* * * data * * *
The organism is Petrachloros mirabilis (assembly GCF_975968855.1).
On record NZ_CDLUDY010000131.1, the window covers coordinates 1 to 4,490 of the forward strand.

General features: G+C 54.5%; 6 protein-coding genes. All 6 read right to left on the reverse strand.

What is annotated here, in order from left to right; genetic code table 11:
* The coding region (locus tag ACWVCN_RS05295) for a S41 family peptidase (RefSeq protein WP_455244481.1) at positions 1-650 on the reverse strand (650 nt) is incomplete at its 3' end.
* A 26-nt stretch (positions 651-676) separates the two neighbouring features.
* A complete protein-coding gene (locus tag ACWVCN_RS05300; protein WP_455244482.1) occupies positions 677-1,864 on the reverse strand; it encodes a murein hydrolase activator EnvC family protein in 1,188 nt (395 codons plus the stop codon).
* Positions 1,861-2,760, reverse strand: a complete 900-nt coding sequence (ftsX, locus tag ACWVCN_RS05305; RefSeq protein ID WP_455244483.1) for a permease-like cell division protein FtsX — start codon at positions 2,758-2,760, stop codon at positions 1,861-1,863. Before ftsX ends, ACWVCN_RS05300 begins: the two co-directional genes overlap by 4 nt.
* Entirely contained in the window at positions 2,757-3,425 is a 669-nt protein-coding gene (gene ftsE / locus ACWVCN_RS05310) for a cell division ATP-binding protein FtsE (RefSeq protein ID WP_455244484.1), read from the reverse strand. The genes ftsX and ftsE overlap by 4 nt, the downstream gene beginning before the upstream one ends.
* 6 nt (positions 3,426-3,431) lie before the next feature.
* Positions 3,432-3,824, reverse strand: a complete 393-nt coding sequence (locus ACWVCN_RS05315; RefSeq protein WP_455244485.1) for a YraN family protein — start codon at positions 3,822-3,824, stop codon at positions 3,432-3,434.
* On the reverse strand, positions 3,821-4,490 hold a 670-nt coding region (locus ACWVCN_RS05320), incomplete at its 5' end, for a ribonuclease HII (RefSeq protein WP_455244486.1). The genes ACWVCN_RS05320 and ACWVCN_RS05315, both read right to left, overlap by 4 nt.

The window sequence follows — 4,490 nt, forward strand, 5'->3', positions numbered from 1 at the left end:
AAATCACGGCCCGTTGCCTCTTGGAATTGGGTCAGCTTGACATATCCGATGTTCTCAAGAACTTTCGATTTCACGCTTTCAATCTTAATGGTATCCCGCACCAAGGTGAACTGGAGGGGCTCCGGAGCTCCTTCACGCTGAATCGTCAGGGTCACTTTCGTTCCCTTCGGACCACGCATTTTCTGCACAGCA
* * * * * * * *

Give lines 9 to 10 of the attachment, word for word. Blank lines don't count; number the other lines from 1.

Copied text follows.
* Entirely contained in the window at positions 2,757-3,425 is a 669-nt protein-coding gene (gene ftsE / locus ACWVCN_RS05310) for a cell division ATP-binding protein FtsE (RefSeq protein ID WP_455244484.1), read from the reverse strand. The genes ftsX and ftsE overlap by 4 nt, the downstream gene beginning before the upstream one ends.
* 6 nt (positions 3,426-3,431) lie before the next feature.